January 31, 2014
With tax season here, you might be wondering just how likely you are to hear from the IRS after you file by means of an audit notice. While the chances you will be audited are relatively low if you file a straightforward personal tax return, the more complex your tax situation becomes (reporting business income or graduating to a high-income tax bracket, for example), the more likely it is that you will be audited.
As you look to file your taxes this year, it pays to be aware of some red flags that can draw extra IRS attention including the following:
While you should definitely take advantage of every tax deduction you are legally entitled to, sometimes it can be difficult to ascertain which deductions are applicable to your specific situation—that’s where our office can help you. Now is the time to contact us to have your return professionally prepared to reduce your chances of being audited for the red flags noted above. But, if you do receive an audit notice, don’t worry, our tax experts can also help you prepare an appropriate response.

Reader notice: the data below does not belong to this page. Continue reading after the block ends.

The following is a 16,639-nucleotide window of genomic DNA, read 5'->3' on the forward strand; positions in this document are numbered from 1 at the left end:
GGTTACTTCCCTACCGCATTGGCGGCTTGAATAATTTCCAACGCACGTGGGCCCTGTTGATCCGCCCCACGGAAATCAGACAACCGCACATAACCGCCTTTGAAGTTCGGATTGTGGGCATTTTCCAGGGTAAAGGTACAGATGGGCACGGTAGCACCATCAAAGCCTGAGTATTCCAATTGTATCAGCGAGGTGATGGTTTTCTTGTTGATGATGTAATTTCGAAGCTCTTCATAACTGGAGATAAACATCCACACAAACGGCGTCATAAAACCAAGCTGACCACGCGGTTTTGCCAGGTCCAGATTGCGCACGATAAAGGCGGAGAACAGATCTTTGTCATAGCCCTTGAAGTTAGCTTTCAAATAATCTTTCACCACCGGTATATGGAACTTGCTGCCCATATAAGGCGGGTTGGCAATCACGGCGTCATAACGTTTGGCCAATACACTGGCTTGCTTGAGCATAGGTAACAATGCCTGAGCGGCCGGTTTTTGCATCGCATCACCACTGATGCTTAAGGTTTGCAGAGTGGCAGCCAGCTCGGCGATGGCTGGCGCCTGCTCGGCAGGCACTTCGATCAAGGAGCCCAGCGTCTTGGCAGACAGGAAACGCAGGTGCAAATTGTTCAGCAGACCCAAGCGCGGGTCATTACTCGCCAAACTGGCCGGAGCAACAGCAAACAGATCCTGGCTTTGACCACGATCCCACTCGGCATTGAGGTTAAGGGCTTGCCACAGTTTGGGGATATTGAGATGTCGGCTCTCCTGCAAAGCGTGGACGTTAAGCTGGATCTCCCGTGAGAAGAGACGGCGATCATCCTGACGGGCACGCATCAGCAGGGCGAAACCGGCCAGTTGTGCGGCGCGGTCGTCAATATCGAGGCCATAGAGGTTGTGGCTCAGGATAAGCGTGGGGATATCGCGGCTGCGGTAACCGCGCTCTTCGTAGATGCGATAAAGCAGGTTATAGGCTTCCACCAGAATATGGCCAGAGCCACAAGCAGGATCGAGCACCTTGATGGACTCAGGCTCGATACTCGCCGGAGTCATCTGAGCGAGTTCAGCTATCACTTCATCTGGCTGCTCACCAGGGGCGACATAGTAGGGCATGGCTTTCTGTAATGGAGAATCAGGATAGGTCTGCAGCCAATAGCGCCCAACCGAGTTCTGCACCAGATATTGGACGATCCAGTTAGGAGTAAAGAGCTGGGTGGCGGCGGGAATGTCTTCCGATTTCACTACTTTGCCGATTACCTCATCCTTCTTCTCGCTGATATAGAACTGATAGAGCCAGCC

While “under a blanket on a cold winter day” isn’t the worst place to work, it’s a good idea to regularly assess your remote working environment—especially if you don’t have a full home office setup—to decide if anything needs an adjustment or upgrade. Here are four important points to consider:
If your business sponsors a 401(k) plan, you might someday consider adding designated Roth contributions. Here are some factors to explore when deciding whether such a feature would make sense for your company and its employees.
During the COVID-19 pandemic, many people are working from home. If you’re self-employed and run your business from your home or perform certain functions there, you might be able to claim deductions for home office expenses against your business income. There are two methods for claiming this tax break: the actual expenses method and the simplified method.